Living with a Mechanical Heart Valve: Click.Tick.Thump. Love It!

Support Group for Mechanical & Artificial Heart Valve Surgery & Using Warfarin

so here's the deal: in 1975 when I was 19 years old, I was diagnosed with Hodgekins Lymphoma (stage three B,mixed cellularity, for all you amateur oncologists out there) and treated with both radiation (400 rad upper mantel) and chemotherapy ( four drug protocol based on CCNU). Been in remission ever since, though I have had to cope with some problems (GERD, shingles, etc) resulting from either the disease or the treatment. Four weeks ago, I had a mechanical aortic valve (Medtronic) installed. I have recovered very well from surgery, and am exceeding expectations in rehab. Due to go home tomorrow (well, to a hotel; I am living and being treated in Switzerland, due to return to the US for good in the coming month). The cardiac oncologist who is tracking my case says that the heart valve damage was almost exclusively the result of the radiation and chemo, and that as a result I am "different" from all other patients undergoing similar procedures, specifically in that I cannot hope for a full recovery. I had a heart ultrasound a couple days after surgery, and my EF is still right around 30%; not good from everything I have read, most folks say if you're at thirty, get to a hospital immediately. Due for another round of tests (stress EKG, another ultrasound) followed by a consultation with the aforementioned cardiac oncologist(who will also arrange a referral to a contact in the US) in a week or so.

What should I ask him? Is there even any point in asking about a prognosis? Best case, I still have a million questions about living with warfarin, which I am not even on yet (the Swiss use something different).

I am new here, but I have really appreciated this candor and humor of this site. Thanks.

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Comment by shutterlab . on May 17, 2014 at 20:37
Lots has happened, starting with our return to the US for good, and first meeting with NYc big-deal cardiac oncologist. He was not encouraging, and at one point had a bit of the meltdown ( thought I was not sufficiently respectful and compliant).Swiss dr's said the EF had improved; he was not impressed. They encouraged exercise; he said only massive drugs can keep you alive. basically I am on beta blockers and aspirin (as well as anticoagulant, currently warfarin) , as well as ACE inhibitors and diuretics, for life. His lab screwed up the blood tests, so I had to return and donate another vial; that did not inspire confidence. I will be dealing with the nurses, not with him directly. I get an INr test locally Monday and give them the results . They will tell me how much warfarin to take. Contrary to what I had been led to believe, no one had any experience transitioning a patient from Swiss to US drugs. Bottom line is that the damage was done by chemo and radiation years ago, and I should not hold out hope of complete recovery.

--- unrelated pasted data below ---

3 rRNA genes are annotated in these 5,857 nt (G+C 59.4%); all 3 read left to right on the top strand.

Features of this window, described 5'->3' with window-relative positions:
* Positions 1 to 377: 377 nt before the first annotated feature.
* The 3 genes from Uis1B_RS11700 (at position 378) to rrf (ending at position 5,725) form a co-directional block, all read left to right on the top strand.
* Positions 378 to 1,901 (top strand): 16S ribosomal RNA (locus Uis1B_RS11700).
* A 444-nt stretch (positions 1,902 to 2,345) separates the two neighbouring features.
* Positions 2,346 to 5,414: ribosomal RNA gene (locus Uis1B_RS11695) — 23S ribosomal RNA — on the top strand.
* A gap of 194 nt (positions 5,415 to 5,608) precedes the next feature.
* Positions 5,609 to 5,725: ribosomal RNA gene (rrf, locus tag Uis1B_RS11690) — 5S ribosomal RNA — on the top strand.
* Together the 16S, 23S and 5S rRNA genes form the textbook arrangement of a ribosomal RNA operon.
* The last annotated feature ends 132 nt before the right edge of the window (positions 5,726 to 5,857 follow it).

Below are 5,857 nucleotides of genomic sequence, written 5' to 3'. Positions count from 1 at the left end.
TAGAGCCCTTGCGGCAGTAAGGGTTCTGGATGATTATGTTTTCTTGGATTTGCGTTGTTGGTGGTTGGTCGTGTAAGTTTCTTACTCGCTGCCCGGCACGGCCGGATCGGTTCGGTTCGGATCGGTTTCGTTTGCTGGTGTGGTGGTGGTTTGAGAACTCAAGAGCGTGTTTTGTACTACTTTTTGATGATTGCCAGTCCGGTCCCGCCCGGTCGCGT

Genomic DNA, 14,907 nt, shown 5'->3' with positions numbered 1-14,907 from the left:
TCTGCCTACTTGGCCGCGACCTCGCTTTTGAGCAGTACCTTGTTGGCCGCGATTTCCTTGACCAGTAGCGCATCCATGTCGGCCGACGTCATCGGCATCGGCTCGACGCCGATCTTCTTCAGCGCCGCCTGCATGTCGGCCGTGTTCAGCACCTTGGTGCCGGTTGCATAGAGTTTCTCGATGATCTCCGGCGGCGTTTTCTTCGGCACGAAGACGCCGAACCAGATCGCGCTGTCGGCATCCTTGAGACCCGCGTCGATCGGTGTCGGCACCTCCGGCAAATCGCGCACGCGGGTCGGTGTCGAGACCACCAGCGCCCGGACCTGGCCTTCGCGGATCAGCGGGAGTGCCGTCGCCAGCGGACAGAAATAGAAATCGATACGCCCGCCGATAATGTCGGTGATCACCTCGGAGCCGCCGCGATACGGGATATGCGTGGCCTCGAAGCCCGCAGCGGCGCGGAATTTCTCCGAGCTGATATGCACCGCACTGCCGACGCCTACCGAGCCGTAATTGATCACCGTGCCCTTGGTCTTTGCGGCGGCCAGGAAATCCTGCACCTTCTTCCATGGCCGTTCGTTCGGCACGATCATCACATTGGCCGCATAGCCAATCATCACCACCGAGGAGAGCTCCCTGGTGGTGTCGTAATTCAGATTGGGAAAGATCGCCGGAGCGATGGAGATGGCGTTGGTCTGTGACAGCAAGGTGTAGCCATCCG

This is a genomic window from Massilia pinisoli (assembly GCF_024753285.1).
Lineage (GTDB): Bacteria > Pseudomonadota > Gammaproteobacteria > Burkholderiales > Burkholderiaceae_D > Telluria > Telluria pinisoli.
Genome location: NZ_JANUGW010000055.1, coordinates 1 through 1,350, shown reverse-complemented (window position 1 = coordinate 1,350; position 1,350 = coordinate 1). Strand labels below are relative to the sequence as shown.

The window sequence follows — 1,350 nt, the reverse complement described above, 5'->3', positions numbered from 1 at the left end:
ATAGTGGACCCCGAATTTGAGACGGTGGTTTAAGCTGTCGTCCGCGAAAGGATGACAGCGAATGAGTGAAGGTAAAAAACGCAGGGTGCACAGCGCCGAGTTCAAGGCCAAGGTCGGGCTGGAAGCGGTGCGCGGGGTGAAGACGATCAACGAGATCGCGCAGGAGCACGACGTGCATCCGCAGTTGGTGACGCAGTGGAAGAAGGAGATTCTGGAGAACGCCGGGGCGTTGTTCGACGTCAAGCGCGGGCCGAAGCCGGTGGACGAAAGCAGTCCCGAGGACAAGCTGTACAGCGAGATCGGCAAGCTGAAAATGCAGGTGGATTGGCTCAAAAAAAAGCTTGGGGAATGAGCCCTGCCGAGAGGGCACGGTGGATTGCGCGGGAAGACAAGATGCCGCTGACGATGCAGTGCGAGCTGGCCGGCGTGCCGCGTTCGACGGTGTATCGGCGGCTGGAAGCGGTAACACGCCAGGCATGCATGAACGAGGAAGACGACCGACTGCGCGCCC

I am a fighter, not a quitter, a factor they refuse to consider, but I may well find a different cardiologist. This one is too much of a downer.
Comment by shutterlab . on April 27, 2014 at 16:40
Thanks, Graeme; I shall (ask, that is) and I will--- keep you posted. keep your fingers crossed: the Dr.s who released me from in patient rehab said they were confident I would see better results at the next test, both because the first one was so soon after surgery, and because I did so well in rehab , which they could not imagine happening if my EF were really that low. let's hope.

Appreciate the support.
Comment by Graeme on April 27, 2014 at 12:57

Shutterlab

Frankly don't know where to start or what to say..Yes, ask for a prognosis!!And, keep us all posted cos you are a very lucky man in many ways and life has a habit of keeping us on our toes with all sorts of (positive!) twists and turns... !!

cheers

Graeme

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